I am not familiar with these pumps. What is the mechanism giving the pumping action that still allows free flow when not pumping?
            Gary L.
            Wappinger, NY

            SDC member since 1968
            Studebaker enthusiast much longer

            Comment


            • #7
              Originally posted by studegary View Post

              In parallel, you could increase the flow by running them both. In series, you are limited to one pump (that may be plenty) with possibly a restriction of the second non-running pump.
              I am not familiar with these pumps. What is the mechanism giving the pumping action that still allows free flow when not pumping?
              I do not know how it's built on the inside. But here is the description.

              Facet Cube 12V Fuel Pump, 1/8 NPT, 12-15 psi, 96" lift


              Click for a larger picture of Facet Cube 12V Fuel Pump, 1/8 NPT, 12-15 psi, 96" lift
              Brand: Facet-Purolator

              Solid-state Facet cube-style fuel pumps have low power requirements (about 1 amp at 12 volts) and operate without troublesome seals or diaphragms. Facet pumps are compatible with gasoline, alcohol blends (up to and including E85), diesel, biodiesel, and fuel additives.

              This model is rated for maximum fuel delivery of 50 gallons per hour at free-flow. Maximum pressure 12 to 15 psi. Typical flow 30 GPH at 5 psi or 20 GPH at 8 psi. 1/8 NPT female ports.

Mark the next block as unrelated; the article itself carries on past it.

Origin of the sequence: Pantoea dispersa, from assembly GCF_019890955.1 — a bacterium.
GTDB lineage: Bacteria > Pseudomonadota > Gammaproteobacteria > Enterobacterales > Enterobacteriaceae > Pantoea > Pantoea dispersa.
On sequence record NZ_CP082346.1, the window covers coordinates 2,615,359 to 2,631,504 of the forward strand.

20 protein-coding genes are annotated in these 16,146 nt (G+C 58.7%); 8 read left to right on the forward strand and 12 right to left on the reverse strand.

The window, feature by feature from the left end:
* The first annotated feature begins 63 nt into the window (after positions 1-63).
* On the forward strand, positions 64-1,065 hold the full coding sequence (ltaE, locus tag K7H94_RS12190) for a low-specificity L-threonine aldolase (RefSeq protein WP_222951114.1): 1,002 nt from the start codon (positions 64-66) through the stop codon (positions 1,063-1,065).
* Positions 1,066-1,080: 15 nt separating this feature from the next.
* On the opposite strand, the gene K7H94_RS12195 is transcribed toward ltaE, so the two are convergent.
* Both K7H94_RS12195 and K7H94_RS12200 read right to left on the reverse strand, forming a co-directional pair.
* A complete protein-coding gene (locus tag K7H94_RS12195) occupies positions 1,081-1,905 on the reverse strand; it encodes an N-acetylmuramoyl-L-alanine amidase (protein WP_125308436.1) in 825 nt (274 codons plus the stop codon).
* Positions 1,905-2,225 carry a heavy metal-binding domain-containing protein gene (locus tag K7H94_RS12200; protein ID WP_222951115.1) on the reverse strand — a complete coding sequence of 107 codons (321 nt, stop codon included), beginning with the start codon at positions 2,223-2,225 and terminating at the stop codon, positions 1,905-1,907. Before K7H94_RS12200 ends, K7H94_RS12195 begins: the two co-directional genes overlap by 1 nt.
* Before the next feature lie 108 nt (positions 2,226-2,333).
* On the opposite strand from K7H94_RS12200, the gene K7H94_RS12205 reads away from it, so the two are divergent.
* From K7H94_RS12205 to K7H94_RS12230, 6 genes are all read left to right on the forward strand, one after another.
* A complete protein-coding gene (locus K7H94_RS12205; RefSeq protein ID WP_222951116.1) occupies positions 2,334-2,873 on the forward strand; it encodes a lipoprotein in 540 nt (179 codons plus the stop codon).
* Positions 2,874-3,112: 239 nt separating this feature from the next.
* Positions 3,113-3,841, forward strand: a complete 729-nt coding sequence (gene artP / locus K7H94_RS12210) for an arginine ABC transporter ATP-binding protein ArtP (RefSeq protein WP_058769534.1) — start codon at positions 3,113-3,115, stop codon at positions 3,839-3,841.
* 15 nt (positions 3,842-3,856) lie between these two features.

This pump has an internal one-way (anti-drainback) check valve to prevent fuel from draining backwards through the pump. It does not have a positive shut-off (anti-siphon) valve, so fuel can flow through the pump when turned off. The huge 96 inch dry lift capability is greater than any other cube-style pump Facet offers. The positive and negative wires have a 2-pin Amp connector installed from the factory.
              Last edited by Jerry Forrester; 06-06-2020, 01:02 PM.
              Jerry Forrester
              Forrester's Chrome
              Douglasville, Georgia

              See all of Buttercup's pictures at https://imgur.com/a/tBjGzTk

              Comment


              • #8
                That sounds like an impressive pump.
                Gary L.
                Wappinger, NY

                SDC member since 1968
                Studebaker enthusiast much longer

                Comment


                • #9
                  Originally posted by studegary View Post
                  That sounds like an impressive pump.